Nonoperative treatment of displaced medial clavicle fractures often leads to poor functional outcomes and painful nonunions. This study investigates the functional outcomes of patients undergoing operative fixation of these fractures.
We investigated 27 patients undergoing operative fixation of a medial clavicle fracture; 24 had an acute, displaced fracture and 3 had fixation for nonunions. Preoperative radiographs or computed tomography scans were obtained, and data collected included age, sex, mechanism of injury, and fixation method. Follow-up included physical examination and radiographs for assessment of union; Disabilities of the Arm, Shoulder, and Hand scores at 12 months; and the recording of complications.
The median age was 37 years (interquartile range, 17-47 years). There were 26 male patients and one female patient included, with 7 physeal injuries and 20 adult injuries. The most common mechanism of fracture was vehicular accident (n = 15). Three patients had operations for nonunions and 2 for a periprosthetic fracture medial to an existing plate. The fracture was fixed with plate and screws in 19 cases and with transosseous sutures in 8 cases. The median Disabilities of the Arm, Shoulder, and Hand score at 12 months was 0.4 (interquartile range, 0-5.0), with a union rate of 100% at 12 months. All patients had full shoulder range of motion at final follow-up and were able to return to pre-injury occupational activities. There were no significant complications.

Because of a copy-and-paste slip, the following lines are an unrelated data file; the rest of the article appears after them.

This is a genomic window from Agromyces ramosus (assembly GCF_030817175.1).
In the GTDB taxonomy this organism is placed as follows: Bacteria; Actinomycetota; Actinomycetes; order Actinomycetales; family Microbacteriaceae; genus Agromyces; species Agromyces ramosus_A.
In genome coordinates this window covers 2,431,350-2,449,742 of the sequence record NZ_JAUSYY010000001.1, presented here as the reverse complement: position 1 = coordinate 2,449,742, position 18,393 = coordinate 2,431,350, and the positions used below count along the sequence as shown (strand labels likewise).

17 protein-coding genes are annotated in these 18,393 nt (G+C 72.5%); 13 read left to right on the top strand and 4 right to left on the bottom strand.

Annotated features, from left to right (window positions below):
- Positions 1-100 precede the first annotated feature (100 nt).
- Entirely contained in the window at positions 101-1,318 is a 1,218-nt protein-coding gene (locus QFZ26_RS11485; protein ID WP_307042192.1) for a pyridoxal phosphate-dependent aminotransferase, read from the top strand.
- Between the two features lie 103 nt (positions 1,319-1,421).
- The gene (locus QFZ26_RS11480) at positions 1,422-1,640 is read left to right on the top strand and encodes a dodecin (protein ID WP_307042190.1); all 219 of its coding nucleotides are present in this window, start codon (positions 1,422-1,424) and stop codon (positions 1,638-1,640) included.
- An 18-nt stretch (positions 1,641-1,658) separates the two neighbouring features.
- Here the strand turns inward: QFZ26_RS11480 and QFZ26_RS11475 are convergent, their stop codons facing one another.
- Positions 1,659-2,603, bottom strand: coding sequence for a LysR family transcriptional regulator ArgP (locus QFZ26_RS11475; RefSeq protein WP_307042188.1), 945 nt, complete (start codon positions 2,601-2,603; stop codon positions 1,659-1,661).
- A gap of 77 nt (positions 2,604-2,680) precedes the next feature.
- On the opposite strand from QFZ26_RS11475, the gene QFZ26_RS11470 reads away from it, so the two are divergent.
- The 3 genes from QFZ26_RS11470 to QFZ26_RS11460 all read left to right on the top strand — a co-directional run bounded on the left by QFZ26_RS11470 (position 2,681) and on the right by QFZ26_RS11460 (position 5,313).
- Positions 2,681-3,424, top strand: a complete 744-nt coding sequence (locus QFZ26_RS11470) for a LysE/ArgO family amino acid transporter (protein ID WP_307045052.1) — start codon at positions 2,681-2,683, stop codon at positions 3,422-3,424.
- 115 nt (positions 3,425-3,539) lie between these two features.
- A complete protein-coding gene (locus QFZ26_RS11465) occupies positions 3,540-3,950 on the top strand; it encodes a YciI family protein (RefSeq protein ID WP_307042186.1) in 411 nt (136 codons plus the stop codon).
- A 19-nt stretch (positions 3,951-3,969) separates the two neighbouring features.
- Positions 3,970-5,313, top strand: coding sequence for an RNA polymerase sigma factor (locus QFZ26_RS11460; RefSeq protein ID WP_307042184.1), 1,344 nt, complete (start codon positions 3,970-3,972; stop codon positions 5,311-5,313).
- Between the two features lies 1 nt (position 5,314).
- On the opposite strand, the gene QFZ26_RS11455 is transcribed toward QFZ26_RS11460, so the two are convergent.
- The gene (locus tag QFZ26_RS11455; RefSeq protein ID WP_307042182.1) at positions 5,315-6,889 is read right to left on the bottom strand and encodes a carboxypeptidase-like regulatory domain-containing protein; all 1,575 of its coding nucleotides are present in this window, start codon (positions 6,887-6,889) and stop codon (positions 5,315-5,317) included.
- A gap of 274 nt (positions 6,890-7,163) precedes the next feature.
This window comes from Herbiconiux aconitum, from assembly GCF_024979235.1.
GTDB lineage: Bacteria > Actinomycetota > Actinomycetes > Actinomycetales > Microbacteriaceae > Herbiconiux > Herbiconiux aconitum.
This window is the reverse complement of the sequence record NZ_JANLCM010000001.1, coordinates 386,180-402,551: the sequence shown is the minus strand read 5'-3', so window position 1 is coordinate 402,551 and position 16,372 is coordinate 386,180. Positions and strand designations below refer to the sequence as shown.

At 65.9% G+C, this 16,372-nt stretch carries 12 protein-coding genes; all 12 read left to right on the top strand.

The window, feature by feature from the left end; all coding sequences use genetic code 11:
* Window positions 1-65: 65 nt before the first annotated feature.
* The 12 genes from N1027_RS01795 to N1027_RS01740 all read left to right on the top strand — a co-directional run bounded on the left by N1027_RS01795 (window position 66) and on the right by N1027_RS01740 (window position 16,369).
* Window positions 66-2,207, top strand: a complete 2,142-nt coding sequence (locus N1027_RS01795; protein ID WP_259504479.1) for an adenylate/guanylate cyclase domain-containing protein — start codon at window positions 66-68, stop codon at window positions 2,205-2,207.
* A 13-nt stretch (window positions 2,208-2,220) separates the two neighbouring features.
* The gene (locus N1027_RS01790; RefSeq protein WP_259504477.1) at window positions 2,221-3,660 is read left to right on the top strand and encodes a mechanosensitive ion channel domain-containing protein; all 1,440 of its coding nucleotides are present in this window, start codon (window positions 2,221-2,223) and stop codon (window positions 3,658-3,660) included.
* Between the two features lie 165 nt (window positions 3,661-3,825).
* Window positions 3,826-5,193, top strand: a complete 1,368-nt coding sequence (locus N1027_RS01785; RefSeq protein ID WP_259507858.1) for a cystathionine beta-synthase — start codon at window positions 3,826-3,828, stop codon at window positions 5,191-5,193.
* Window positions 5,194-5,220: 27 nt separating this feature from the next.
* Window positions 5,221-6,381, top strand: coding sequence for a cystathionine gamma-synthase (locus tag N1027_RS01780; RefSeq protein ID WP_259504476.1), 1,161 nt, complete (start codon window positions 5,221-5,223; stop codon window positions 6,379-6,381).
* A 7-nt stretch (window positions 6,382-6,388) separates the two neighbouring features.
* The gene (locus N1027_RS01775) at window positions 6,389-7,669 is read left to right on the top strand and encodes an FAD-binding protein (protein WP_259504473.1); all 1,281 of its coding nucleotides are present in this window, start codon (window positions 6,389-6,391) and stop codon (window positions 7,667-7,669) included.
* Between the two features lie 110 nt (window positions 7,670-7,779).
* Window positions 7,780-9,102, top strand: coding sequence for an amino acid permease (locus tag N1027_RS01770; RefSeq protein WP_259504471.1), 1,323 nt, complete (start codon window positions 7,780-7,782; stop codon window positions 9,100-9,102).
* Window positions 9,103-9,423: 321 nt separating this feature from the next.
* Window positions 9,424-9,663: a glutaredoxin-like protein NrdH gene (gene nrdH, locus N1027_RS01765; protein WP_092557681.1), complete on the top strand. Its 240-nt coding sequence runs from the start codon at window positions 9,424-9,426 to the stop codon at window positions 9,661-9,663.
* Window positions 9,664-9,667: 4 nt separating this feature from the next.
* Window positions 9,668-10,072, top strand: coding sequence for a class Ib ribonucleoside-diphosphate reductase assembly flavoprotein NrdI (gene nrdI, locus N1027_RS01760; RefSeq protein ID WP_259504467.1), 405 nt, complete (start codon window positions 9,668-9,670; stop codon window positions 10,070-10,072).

Operative fixation of displaced medial clavicle fractures results in anatomic reconstruction and excellent functional outcomes, even in the setting of fixation performed for symptomatic nonunion. Early intervention can minimize the risk of painful nonunion.